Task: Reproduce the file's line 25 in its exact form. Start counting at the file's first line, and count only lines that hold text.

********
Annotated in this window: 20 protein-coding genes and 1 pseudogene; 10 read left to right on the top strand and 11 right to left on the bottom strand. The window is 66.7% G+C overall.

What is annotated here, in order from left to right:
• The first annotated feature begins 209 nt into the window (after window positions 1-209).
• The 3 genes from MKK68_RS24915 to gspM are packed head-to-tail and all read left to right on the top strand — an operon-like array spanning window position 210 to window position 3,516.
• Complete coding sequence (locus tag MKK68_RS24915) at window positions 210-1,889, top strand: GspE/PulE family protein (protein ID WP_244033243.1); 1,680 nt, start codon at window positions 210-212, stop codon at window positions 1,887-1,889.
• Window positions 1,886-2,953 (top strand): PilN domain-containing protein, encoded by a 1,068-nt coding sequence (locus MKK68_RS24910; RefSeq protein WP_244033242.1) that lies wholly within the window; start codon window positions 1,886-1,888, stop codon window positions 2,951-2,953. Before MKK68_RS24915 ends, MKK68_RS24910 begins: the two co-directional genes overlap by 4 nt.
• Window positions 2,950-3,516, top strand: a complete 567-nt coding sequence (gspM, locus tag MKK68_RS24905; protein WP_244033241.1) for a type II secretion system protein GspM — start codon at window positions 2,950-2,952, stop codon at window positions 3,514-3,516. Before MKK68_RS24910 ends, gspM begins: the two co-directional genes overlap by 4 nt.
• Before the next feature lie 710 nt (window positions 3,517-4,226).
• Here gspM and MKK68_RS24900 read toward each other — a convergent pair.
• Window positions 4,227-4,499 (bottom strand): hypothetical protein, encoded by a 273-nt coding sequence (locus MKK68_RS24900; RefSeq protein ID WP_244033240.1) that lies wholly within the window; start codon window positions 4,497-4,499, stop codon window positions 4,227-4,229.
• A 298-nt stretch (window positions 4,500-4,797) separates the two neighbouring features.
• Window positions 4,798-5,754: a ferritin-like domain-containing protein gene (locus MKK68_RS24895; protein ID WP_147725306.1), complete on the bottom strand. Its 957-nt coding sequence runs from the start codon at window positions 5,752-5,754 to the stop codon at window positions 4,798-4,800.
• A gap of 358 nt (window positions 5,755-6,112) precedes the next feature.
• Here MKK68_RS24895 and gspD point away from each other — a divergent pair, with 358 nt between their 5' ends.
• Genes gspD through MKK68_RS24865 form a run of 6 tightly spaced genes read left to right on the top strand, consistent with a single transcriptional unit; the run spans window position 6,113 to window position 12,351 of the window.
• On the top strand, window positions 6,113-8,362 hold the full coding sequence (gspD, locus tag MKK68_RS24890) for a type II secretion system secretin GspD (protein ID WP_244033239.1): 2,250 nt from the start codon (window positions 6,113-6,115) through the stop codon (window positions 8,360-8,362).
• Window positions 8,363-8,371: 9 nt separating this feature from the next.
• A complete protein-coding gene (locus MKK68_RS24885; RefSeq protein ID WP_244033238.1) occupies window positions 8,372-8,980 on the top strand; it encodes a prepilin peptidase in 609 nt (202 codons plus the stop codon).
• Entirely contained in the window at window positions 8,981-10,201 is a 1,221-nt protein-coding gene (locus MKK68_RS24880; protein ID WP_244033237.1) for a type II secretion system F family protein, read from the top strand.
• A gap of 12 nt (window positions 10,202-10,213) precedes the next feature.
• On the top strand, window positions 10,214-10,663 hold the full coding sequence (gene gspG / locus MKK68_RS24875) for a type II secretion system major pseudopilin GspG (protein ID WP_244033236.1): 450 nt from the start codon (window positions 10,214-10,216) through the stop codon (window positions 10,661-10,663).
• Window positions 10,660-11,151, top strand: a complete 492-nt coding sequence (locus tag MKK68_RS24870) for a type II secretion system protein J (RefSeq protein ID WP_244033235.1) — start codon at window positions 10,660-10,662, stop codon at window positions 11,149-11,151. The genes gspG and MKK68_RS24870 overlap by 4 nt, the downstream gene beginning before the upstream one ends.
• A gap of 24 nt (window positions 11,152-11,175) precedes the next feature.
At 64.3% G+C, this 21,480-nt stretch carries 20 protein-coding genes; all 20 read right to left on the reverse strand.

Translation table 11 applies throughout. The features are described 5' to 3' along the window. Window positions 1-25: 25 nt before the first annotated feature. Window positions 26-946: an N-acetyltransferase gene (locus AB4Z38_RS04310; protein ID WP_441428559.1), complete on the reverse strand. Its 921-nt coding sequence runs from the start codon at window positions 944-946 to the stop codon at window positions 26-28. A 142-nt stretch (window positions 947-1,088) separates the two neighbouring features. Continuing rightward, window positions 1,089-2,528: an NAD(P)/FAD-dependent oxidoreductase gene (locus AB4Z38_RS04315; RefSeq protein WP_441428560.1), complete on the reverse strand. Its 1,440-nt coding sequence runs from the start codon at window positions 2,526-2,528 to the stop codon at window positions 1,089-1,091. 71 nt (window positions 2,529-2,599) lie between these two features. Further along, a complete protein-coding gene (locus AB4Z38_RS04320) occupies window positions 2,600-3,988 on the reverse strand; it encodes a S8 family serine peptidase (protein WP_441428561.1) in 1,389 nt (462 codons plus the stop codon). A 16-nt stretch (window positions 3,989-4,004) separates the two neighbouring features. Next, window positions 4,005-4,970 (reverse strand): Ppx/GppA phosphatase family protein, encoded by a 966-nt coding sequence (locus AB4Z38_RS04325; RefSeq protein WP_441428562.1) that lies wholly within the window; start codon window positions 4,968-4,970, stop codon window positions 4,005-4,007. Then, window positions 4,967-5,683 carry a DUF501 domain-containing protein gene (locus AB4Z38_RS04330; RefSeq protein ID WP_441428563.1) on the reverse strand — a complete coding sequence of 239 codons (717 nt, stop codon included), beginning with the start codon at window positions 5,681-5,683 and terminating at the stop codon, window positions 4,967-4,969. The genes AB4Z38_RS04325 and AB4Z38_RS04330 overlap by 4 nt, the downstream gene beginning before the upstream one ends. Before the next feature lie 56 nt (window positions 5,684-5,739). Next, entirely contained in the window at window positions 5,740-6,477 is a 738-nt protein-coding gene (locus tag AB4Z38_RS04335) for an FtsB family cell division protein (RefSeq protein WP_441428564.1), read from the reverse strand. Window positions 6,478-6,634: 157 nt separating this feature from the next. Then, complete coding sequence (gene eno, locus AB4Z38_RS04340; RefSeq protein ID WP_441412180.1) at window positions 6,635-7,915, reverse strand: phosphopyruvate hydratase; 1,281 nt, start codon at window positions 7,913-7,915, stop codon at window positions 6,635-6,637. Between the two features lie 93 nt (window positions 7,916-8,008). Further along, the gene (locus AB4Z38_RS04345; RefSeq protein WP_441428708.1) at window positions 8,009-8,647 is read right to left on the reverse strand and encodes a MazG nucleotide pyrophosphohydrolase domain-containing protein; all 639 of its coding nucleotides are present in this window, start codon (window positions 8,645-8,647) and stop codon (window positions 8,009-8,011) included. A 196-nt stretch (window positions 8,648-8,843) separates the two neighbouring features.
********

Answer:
Translation table 11 applies throughout. The features are described 5' to 3' along the window. Window positions 1-25: 25 nt before the first annotated feature. Window positions 26-946: an N-acetyltransferase gene (locus AB4Z38_RS04310; protein ID WP_441428559.1), complete on the reverse strand. Its 921-nt coding sequence runs from the start codon at window positions 944-946 to the stop codon at window positions 26-28. A 142-nt stretch (window positions 947-1,088) separates the two neighbouring features. Continuing rightward, window positions 1,089-2,528: an NAD(P)/FAD-dependent oxidoreductase gene (locus AB4Z38_RS04315; RefSeq protein WP_441428560.1), complete on the reverse strand. Its 1,440-nt coding sequence runs from the start codon at window positions 2,526-2,528 to the stop codon at window positions 1,089-1,091. 71 nt (window positions 2,529-2,599) lie between these two features. Further along, a complete protein-coding gene (locus AB4Z38_RS04320) occupies window positions 2,600-3,988 on the reverse strand; it encodes a S8 family serine peptidase (protein WP_441428561.1) in 1,389 nt (462 codons plus the stop codon). A 16-nt stretch (window positions 3,989-4,004) separates the two neighbouring features. Next, window positions 4,005-4,970 (reverse strand): Ppx/GppA phosphatase family protein, encoded by a 966-nt coding sequence (locus AB4Z38_RS04325; RefSeq protein WP_441428562.1) that lies wholly within the window; start codon window positions 4,968-4,970, stop codon window positions 4,005-4,007. Then, window positions 4,967-5,683 carry a DUF501 domain-containing protein gene (locus AB4Z38_RS04330; RefSeq protein ID WP_441428563.1) on the reverse strand — a complete coding sequence of 239 codons (717 nt, stop codon included), beginning with the start codon at window positions 5,681-5,683 and terminating at the stop codon, window positions 4,967-4,969. The genes AB4Z38_RS04325 and AB4Z38_RS04330 overlap by 4 nt, the downstream gene beginning before the upstream one ends. Before the next feature lie 56 nt (window positions 5,684-5,739). Next, entirely contained in the window at window positions 5,740-6,477 is a 738-nt protein-coding gene (locus tag AB4Z38_RS04335) for an FtsB family cell division protein (RefSeq protein WP_441428564.1), read from the reverse strand. Window positions 6,478-6,634: 157 nt separating this feature from the next. Then, complete coding sequence (gene eno, locus AB4Z38_RS04340; RefSeq protein ID WP_441412180.1) at window positions 6,635-7,915, reverse strand: phosphopyruvate hydratase; 1,281 nt, start codon at window positions 7,913-7,915, stop codon at window positions 6,635-6,637. Between the two features lie 93 nt (window positions 7,916-8,008). Further along, the gene (locus AB4Z38_RS04345; RefSeq protein WP_441428708.1) at window positions 8,009-8,647 is read right to left on the reverse strand and encodes a MazG nucleotide pyrophosphohydrolase domain-containing protein; all 639 of its coding nucleotides are present in this window, start codon (window positions 8,645-8,647) and stop codon (window positions 8,009-8,011) included. A 196-nt stretch (window positions 8,648-8,843) separates the two neighbouring features.